In the old strategy, the key to success was in the total graphic image. The name of a corporation was not the key issue, but rather a part of an advertising jigsaw puzzle. All the emphasis was placed on the visuals: logos, specific colors and graphic designs, tag lines and other paraphernalia, to create a total visual-identity experience. Names were treated as a small hip-hop exercise, something to be dragged to success by a big and expensive blowout campaign. Hence branding needed huge budgets.
Now that a new reality has set in it has become imperative that a name must be highly functional on its own and would not require a bottomless pit. Good names work and climb on their own in cyber-branding. Names have their own directional sense, an upward or a downward mobility of their own. Ad spending can assist just hold a bit but cannot save a downward slide.
The rule of cyber domination is very different. It all boils down to a powerful name that makes for a powerful URL, which is then used as a key to find and unlock the Web site in a complex global maze. It is all based on how well you can remember the name, how easily you can type it, how to find the corporation right up front on a search engine, and how to get instant accessibility and long-term visibility.
Why traditional print and design-driven branding is dying
This is a very big change all over the world and has created a noticeable shift in how companies build global corporate images in cyberspace. This shift also explains the sudden meltdown in traditional advertising agencies, as well as advertisers’ confusion regarding cyber marketing. In today’s corporate world, the key to success, or the “magic,” clearly lies in the name — a URL to set the company apart in the global e-commerce arena.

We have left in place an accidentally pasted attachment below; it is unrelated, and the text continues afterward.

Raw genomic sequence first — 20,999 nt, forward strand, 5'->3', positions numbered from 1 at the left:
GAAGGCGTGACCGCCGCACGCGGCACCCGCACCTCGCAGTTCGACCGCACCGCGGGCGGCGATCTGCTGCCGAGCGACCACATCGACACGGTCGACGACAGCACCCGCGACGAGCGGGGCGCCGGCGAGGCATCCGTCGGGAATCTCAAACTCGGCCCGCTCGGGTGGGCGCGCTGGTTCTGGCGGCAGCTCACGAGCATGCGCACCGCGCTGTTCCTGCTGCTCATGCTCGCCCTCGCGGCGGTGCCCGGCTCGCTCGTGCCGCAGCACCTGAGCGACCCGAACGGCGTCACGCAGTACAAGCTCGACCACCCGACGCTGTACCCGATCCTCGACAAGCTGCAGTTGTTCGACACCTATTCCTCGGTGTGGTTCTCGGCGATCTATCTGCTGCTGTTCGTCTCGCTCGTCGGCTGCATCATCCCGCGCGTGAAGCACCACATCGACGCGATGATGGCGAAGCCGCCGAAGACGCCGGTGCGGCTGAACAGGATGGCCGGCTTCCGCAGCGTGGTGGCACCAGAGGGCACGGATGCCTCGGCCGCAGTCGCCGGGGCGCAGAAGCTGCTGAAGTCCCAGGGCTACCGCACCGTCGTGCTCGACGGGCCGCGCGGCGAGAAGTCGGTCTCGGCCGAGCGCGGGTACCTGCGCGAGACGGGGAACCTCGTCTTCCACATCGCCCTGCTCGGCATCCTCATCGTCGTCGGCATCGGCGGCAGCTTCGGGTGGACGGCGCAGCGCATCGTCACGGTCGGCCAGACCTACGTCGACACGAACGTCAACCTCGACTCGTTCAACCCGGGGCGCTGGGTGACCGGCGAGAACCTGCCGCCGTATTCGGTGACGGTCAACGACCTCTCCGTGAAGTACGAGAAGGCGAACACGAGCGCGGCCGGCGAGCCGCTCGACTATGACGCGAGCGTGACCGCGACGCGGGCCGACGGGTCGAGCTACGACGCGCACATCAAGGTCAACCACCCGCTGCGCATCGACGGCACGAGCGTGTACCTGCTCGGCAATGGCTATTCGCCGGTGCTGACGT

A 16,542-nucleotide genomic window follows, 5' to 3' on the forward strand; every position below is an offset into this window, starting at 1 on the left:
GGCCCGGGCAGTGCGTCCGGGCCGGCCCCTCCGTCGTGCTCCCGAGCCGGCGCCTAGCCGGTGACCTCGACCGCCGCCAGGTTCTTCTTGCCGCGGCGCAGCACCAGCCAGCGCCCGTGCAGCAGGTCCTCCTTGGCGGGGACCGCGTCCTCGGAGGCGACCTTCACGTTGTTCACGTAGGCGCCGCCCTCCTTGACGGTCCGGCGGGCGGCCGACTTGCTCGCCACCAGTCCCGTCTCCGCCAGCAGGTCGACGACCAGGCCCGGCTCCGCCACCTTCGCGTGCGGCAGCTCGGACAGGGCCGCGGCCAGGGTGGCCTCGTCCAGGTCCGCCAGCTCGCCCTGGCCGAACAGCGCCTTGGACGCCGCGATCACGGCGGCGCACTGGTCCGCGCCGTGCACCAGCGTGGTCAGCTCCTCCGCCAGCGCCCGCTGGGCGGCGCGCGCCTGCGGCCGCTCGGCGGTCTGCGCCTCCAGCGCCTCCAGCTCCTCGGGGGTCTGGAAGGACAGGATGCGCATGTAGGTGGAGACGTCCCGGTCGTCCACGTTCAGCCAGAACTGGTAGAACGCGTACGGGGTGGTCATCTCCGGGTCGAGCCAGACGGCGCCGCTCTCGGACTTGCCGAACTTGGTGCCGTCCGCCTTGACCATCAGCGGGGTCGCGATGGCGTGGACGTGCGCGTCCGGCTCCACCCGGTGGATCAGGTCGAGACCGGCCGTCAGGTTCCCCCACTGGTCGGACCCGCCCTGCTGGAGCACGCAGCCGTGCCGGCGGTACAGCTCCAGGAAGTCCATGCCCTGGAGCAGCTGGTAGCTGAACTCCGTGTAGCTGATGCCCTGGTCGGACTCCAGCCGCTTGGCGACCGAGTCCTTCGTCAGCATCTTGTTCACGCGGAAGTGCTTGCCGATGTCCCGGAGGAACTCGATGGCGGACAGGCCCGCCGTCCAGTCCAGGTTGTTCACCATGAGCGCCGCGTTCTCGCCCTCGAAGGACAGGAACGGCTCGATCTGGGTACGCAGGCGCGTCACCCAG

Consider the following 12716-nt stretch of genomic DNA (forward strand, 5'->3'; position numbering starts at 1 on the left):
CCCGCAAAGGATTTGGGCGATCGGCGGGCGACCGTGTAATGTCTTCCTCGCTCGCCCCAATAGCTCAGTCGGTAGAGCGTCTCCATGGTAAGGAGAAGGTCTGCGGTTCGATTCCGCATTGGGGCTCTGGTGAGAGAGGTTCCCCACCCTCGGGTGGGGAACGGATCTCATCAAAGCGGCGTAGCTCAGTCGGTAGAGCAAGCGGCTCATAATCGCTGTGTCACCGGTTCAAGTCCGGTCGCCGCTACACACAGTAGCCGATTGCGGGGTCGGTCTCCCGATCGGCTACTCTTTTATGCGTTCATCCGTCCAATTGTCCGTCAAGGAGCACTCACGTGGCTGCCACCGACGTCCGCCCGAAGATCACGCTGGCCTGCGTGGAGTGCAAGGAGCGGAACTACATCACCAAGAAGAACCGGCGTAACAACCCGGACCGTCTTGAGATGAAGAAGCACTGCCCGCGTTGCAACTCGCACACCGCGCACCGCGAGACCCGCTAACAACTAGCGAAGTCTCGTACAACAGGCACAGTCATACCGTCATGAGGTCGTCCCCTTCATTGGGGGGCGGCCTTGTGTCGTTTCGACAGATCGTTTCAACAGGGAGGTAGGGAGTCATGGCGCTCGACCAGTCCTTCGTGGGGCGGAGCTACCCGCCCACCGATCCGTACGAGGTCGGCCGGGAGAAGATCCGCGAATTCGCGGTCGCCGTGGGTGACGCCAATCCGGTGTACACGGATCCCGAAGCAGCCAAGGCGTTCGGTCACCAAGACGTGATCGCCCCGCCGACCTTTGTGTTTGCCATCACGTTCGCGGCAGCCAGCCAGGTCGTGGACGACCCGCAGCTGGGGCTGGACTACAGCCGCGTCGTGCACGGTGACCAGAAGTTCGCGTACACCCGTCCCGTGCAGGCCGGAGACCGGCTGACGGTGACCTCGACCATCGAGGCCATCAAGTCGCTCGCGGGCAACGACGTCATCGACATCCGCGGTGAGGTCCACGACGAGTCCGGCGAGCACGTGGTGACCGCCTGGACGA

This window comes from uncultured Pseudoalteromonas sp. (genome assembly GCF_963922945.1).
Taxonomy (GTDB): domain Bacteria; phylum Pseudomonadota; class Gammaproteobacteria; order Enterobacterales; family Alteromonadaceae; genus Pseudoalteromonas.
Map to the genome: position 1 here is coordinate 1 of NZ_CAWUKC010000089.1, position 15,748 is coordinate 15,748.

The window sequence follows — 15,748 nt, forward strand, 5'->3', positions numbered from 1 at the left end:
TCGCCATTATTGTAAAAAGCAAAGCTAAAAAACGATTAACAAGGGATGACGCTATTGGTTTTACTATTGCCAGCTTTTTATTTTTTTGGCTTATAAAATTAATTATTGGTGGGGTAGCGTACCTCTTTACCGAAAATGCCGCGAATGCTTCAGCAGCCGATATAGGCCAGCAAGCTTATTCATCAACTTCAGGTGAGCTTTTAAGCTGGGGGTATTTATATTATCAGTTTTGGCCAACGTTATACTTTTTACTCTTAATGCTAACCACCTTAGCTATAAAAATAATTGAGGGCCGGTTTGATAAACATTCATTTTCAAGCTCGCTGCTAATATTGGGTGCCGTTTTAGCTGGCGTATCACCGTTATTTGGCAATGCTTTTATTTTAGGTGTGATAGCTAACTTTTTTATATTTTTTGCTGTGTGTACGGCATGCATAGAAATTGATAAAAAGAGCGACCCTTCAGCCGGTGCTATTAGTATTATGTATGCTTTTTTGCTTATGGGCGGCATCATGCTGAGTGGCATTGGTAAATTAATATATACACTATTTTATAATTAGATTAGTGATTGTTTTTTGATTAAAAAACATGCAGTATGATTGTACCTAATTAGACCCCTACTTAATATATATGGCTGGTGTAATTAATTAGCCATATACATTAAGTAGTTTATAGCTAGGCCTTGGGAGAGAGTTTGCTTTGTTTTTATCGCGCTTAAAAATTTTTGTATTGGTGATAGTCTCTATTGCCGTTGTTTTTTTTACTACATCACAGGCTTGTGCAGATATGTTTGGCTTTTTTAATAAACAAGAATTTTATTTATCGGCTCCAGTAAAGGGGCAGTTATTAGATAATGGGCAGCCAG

Let’s face it. When a name cannot be found easily on the Internet, the corporation is no longer in cyber domination — rather, it is in cyber oblivion.
Symptoms of cyber oblivion include when a name is lost in the crowd and doesn’t ring cash registers; when a name is too old fashioned and doesn’t convey today’s dynamics; when the spelling of a name requires a higher IQ or more money is spent in explaining the origin of the name; when a corporation does not own a trademark or an identical dot-com name; when the name is embarrassing in certain countries; when the name is too long, too difficult, too confusing, too complicated. All or any of the above will simply sink great projects, great ideas and keep the corporate branding in oblivion.
Special Offer: E-mail your URLs or current business names for a complimentary evaluation from Naseem Javed. However, this analysis is a very serious business so please identify your title and provide some background about your company and the use of that name. All correspondence will be treated as strictly confidential. email@example.com.
Naseem Javed, author of Naming for Power and Domain Wars, is recognized as a world authority on global name identities and domain issues. Javed founded ABC Namebank International, a consultancy he established a quarter century ago, and conducts executive workshops on image and name identity issues. For comments reach Naseem at firstname.lastname@example.org.
The opinions expressed herein or statements made in the above column are solely those of the author, & do not necessarily reflect the views of Wisconsin Technology Network, LLC. (WTN). WTN, LLC accepts no legal liability or responsibility for any claims made or opinions expressed herein.